Table of contents http://www.loc.gov/catdir/toc/cam021/2001037339.html

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### Summary

### Summary

This reader-friendly introduction to the theory that underlies the many fascinating properties of solids assumes only an elementary knowledge of quantum mechanics. Taylor and Heinonen describe the methods for performing calculations and making predictions of some of the many complex phenomena that occur in solids and quantum liquids. Their book, aimed at advanced undergraduates and beginning graduate students, leads the reader from the fundamental behavior of electrons and atoms in solids to the most recently explored manifestations of the quantum nature of condensed matter.

### Reviews 1

### Choice Review

Taylor (Case Western Reserve Univ.) and Heinonen (Seagate Technology) have prepared a fine graduate-level introduction to the traditional core of condensed matter physics, the quantum theory of solids. Graduate students will appreciate the clear, concise style and the gentle introduction to topics such as second quantization and the BCS theory of superconductivity. Nevertheless, this is a sophisticated, theoretically oriented book, and students are advised to work their way through it carefully. Experienced condensed matter scientists will appreciate the treatment in later chapters of contemporary topics such as mesoscopic physics and the quantum Hall effect. There is a small but carefully selected annotated bibliography that students will find helpful. Interestingly, this book has very little overlap with P.M. Chaikin and T.C. Lubensky's fine Principles of Condensed Matter Physics (1995), which covers a variety of modern topics in "soft" condensed matter physics. Together, the two books give a good picture of condensed matter theory at the graduate level. Taylor's book is a worthwhile addition for any university with a graduate program in condensed matter physics or related fields. Graduate students through professionals. M. C. Ogilvie Washington University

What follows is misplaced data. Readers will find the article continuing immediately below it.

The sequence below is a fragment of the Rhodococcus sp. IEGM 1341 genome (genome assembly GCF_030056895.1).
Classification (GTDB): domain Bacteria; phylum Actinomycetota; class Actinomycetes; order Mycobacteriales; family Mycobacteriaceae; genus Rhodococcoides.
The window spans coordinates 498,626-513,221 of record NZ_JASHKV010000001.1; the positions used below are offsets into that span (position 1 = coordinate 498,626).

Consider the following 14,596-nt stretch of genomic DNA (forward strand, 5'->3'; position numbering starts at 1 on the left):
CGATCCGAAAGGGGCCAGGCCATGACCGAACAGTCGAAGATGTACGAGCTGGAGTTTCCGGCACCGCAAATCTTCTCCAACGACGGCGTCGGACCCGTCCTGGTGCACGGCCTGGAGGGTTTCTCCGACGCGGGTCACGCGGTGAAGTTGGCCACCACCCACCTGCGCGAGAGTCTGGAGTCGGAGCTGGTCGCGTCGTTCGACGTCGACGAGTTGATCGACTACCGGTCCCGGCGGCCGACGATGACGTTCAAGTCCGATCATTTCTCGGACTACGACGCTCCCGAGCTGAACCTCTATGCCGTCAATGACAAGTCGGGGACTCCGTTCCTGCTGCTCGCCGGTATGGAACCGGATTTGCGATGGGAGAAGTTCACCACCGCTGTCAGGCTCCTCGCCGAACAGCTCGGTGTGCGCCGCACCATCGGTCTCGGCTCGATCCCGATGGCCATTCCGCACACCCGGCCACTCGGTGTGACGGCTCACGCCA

### Table of Contents

Preface | p. ix |

Chapter 1 Semiclassical introduction | p. 1 |

1.1 Elementary excitations | p. 1 |

1.2 Phonons | p. 4 |

1.3 Solitons | p. 7 |

1.4 Magnons | p. 10 |

1.5 Plasmons | p. 12 |

1.6 Electron quasiparticles | p. 15 |

1.7 The electron--phonon interaction | p. 17 |

1.8 The quantum Hall effect | p. 19 |

Problems | p. 22 |

Chapter 2 Second quantization and the electron gas | p. 26 |

2.1 A single electron | p. 26 |

2.2 Occupation numbers | p. 31 |

2.3 Second quantization for fermions | p. 34 |

2.4 The electron gas and the Hartree--Fock approximation | p. 42 |

2.5 Perturbation theory | p. 50 |

2.6 The density operator | p. 56 |

2.7 The random phase approximation and screening | p. 60 |

2.8 Spin waves in the electron gas | p. 71 |

Problems | p. 75 |

Chapter 3 Boson systems | p. 78 |

3.1 Second quantization for bosons | p. 78 |

3.2 The harmonic oscillator | p. 80 |

3.3 Quantum statistics at finite temperatures | p. 82 |

3.4 Bogoliubov's theory of helium | p. 88 |

3.5 Phonons in one dimension | p. 93 |

3.6 Phonons in three dimensions | p. 99 |

3.7 Acoustic and optical modes | p. 102 |

3.8 Densities of states and the Debye model | p. 104 |

3.9 Phonon interactions | p. 107 |

3.10 Magnetic moments and spin | p. 111 |